University of Cambridge > > HPS History Workshop > To graze and virtue: Anders Gabriel Duhre as a virtuous maker of useful knowledge in early 18th-century Sweden

To graze and virtue: Anders Gabriel Duhre as a virtuous maker of useful knowledge in early 18th-century Sweden

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If you have a question about this talk, please contact Alexandra Bacopoulos-Viau.

In the autumn of 1730 two groups of peasants inspected the state of the king’s meadow at Ultuna just outside Uppsala in Sweden. Had the tenant let too many animals graze the meadow, and therefore put his own short time profit before the preservation of the king’s property? One group thought so, the other thought not. At stake in these inspections was the virtue of the mathematician Anders Gabriel Duhre (1680?-1739) and of his “Laboratorium mathematico-oeconomicum”.

Duhre had been granted the lease of Ultuna in 1723, after having sent two memorials to the Swedish Diet. Its yield was to fund a Laboratorium for the making of useful mechanical knowledge and would make the Laboratorium self-sufficient. But the project was not uncontroversial and soon Duhre was drawn into an array of conflicts. Though the local court in the end deemed that the meadow had not been damaged, Duhre still lost his lease in the Diet of 1731. This and many other conflicts had affected his ability to perform as a maker of useful knowledge.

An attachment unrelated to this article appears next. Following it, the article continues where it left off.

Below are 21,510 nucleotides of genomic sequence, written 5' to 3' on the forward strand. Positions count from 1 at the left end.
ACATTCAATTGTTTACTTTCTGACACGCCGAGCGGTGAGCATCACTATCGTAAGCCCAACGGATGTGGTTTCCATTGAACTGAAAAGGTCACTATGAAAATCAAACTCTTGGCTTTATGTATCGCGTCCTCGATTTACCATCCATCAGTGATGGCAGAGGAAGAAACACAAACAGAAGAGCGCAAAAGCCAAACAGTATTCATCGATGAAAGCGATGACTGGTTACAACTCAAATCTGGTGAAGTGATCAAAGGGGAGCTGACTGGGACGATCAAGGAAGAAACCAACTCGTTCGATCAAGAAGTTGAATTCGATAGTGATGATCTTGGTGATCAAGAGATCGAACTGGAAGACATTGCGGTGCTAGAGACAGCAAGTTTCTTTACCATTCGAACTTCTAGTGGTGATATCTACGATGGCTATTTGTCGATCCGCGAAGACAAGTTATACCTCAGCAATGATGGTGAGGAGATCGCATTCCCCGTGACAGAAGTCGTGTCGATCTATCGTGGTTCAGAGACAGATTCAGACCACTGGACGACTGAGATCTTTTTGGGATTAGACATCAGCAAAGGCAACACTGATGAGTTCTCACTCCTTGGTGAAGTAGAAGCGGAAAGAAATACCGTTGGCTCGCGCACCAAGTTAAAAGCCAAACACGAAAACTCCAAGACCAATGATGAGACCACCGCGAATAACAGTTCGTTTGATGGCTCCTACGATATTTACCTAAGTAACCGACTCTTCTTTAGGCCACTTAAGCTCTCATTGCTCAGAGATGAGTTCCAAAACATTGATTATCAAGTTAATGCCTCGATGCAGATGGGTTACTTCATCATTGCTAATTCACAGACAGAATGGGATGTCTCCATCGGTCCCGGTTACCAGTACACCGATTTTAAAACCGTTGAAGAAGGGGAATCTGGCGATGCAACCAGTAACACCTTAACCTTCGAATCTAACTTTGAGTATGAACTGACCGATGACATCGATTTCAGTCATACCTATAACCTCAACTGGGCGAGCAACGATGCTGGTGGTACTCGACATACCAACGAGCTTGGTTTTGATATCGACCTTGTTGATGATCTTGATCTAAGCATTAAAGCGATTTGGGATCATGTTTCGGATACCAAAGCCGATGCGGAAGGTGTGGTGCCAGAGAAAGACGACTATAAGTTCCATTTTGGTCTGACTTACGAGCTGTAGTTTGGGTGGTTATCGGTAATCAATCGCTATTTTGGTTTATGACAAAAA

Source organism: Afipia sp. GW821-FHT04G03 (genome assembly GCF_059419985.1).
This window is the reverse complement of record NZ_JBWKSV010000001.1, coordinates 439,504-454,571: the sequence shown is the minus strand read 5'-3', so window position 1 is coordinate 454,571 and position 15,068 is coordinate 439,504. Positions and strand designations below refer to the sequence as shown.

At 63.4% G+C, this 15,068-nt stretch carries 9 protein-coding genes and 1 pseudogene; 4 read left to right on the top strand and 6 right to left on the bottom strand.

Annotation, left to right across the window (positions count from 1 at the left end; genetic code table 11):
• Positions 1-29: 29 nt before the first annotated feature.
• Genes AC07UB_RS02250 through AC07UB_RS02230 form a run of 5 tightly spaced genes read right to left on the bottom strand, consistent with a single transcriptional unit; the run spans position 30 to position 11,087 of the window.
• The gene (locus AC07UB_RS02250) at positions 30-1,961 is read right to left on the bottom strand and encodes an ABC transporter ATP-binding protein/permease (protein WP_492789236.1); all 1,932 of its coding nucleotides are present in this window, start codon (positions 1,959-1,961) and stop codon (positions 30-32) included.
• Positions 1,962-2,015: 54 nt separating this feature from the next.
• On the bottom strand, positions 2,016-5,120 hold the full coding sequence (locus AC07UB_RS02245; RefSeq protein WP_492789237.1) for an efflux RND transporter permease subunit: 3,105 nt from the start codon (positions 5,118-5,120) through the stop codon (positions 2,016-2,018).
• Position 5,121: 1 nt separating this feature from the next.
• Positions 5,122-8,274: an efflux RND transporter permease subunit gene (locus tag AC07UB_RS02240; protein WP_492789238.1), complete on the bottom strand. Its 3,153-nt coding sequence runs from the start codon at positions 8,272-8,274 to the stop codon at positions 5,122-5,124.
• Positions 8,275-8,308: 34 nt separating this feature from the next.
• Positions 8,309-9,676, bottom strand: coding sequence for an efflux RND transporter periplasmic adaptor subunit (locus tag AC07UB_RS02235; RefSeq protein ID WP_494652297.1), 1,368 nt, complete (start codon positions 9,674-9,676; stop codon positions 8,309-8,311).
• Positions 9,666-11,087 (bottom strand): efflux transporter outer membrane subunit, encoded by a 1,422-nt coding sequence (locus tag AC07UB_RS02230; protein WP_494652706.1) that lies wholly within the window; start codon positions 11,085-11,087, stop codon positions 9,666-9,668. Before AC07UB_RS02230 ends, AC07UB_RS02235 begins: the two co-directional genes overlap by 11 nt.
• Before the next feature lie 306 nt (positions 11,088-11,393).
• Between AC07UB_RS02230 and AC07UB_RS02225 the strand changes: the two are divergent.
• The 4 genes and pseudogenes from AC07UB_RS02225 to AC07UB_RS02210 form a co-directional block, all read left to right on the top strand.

By analysing these conflicts, I show how agriculture, crafts, mathematics and mechanics converged in Duhre’s project. I show how Duhre performed a multitude of roles to make his project credible: for example those of the mathematicus, the public servant, and the responsible farmer. Duhre’s status as a knowledge maker was what was at stake when the two groups of peasants evaluated the muddy meadow and Duhre’s ultimate failure to perform these roles was what led to the end of his short-lived Laboratorium.

This talk is part of the HPS History Workshop series.

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